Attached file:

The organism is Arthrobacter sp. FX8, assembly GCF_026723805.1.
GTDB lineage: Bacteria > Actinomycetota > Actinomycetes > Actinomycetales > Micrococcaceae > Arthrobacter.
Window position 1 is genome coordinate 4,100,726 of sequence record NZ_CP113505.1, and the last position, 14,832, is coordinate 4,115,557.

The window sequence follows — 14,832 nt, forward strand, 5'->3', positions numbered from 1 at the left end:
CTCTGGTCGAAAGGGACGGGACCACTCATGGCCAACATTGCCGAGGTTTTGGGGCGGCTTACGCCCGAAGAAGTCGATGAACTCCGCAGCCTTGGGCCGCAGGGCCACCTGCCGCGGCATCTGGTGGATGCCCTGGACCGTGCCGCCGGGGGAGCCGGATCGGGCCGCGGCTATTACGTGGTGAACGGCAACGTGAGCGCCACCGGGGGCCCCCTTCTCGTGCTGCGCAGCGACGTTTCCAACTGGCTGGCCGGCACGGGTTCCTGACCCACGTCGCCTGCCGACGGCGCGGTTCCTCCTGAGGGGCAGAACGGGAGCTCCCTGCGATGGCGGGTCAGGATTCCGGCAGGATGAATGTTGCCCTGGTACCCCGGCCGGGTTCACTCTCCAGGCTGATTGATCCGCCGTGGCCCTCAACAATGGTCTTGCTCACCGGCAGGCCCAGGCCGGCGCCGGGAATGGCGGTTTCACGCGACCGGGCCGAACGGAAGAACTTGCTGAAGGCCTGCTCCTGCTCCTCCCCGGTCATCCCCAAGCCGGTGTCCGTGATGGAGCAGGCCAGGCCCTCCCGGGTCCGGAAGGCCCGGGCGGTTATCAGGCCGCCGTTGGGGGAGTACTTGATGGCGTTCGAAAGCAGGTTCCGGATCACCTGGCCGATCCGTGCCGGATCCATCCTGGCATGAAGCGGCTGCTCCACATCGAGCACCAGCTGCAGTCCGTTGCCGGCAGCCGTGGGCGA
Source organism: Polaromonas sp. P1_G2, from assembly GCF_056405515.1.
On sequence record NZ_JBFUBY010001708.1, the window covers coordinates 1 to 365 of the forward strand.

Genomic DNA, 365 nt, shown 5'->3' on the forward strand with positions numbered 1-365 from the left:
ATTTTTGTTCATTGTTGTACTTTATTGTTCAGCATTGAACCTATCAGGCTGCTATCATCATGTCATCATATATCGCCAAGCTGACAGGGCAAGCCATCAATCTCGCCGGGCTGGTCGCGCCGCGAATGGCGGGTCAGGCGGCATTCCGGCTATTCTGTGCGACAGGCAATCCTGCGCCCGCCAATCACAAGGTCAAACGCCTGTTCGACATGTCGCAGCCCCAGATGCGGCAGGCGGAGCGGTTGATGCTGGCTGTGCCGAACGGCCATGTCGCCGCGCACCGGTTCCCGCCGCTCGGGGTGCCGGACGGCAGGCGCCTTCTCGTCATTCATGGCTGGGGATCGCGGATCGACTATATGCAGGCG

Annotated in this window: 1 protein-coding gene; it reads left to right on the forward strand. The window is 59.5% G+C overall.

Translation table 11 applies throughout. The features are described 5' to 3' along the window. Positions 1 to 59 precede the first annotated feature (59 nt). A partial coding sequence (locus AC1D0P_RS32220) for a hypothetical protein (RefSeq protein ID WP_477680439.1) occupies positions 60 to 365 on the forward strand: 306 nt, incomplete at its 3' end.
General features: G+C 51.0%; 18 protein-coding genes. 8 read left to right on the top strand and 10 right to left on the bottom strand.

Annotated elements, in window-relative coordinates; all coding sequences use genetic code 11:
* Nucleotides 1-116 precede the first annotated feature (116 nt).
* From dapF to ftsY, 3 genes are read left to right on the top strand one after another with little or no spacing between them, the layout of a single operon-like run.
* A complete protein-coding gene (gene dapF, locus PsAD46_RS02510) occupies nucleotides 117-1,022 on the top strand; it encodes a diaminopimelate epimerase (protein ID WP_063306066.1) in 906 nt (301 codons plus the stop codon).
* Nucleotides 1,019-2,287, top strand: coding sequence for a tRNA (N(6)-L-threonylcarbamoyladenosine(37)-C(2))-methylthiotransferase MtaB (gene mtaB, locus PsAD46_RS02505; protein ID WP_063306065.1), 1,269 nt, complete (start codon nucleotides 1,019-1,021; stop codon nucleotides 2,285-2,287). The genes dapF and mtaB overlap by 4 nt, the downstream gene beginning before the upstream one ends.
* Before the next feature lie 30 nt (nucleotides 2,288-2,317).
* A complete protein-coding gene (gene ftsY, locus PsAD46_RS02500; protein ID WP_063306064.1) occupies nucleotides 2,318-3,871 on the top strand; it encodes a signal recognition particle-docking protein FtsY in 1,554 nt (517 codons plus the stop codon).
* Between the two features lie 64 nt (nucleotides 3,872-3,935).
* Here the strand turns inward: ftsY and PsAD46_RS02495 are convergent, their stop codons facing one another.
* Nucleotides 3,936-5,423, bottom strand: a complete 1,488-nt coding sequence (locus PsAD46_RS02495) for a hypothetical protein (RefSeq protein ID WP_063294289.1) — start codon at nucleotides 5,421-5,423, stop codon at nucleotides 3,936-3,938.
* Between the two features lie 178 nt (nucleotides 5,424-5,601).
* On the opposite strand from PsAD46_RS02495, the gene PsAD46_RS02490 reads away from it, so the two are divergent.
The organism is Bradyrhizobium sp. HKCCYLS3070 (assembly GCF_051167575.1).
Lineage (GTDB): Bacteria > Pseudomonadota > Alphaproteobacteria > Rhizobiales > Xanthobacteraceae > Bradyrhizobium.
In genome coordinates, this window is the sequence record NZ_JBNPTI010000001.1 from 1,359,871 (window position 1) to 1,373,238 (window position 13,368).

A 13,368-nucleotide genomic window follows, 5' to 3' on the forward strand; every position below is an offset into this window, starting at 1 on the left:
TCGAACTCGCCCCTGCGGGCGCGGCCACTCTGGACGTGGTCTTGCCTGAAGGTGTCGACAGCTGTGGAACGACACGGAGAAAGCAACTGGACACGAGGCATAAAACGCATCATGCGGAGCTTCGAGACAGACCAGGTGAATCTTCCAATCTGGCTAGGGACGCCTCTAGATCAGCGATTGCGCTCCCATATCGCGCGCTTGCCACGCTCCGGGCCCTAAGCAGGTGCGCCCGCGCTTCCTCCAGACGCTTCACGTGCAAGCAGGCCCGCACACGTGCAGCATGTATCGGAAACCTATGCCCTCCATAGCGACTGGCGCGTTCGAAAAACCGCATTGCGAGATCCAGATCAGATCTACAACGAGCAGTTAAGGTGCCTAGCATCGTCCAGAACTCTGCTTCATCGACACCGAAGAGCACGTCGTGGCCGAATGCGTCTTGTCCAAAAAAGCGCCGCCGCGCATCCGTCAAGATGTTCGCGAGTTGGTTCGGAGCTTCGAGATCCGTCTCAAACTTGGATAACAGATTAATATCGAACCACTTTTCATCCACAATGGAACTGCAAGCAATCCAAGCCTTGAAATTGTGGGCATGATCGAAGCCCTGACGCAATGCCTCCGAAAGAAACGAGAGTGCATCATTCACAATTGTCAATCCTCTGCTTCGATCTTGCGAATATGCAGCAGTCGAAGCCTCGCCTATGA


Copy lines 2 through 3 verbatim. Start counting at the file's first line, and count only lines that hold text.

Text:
GTDB lineage: Bacteria > Actinomycetota > Actinomycetes > Actinomycetales > Micrococcaceae > Arthrobacter.
Window position 1 is genome coordinate 4,100,726 of sequence record NZ_CP113505.1, and the last position, 14,832, is coordinate 4,115,557.